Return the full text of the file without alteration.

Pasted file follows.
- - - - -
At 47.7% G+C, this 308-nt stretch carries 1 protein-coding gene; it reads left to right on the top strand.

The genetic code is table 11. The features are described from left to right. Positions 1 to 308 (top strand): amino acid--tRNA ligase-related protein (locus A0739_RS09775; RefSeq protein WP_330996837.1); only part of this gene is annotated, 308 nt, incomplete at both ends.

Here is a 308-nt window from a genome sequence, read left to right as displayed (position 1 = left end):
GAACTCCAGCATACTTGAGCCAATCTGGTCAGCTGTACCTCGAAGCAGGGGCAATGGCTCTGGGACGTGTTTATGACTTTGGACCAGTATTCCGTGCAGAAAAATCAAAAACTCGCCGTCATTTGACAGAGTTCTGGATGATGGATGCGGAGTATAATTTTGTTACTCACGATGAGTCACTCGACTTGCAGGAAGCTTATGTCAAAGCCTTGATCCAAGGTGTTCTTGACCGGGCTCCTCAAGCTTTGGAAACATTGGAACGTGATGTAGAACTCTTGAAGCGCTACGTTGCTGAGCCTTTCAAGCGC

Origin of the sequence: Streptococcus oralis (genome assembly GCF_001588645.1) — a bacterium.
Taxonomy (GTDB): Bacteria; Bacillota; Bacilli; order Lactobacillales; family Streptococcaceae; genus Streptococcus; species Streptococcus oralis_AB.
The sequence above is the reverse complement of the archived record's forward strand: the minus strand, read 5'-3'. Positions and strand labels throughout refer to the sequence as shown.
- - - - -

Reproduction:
At 47.7% G+C, this 308-nt stretch carries 1 protein-coding gene; it reads left to right on the top strand.

The genetic code is table 11. The features are described from left to right. Positions 1 to 308 (top strand): amino acid--tRNA ligase-related protein (locus A0739_RS09775; RefSeq protein WP_330996837.1); only part of this gene is annotated, 308 nt, incomplete at both ends.

Here is a 308-nt window from a genome sequence, read left to right as displayed (position 1 = left end):
GAACTCCAGCATACTTGAGCCAATCTGGTCAGCTGTACCTCGAAGCAGGGGCAATGGCTCTGGGACGTGTTTATGACTTTGGACCAGTATTCCGTGCAGAAAAATCAAAAACTCGCCGTCATTTGACAGAGTTCTGGATGATGGATGCGGAGTATAATTTTGTTACTCACGATGAGTCACTCGACTTGCAGGAAGCTTATGTCAAAGCCTTGATCCAAGGTGTTCTTGACCGGGCTCCTCAAGCTTTGGAAACATTGGAACGTGATGTAGAACTCTTGAAGCGCTACGTTGCTGAGCCTTTCAAGCGC

Origin of the sequence: Streptococcus oralis (genome assembly GCF_001588645.1) — a bacterium.
Taxonomy (GTDB): Bacteria; Bacillota; Bacilli; order Lactobacillales; family Streptococcaceae; genus Streptococcus; species Streptococcus oralis_AB.
The sequence above is the reverse complement of the archived record's forward strand: the minus strand, read 5'-3'. Positions and strand labels throughout refer to the sequence as shown.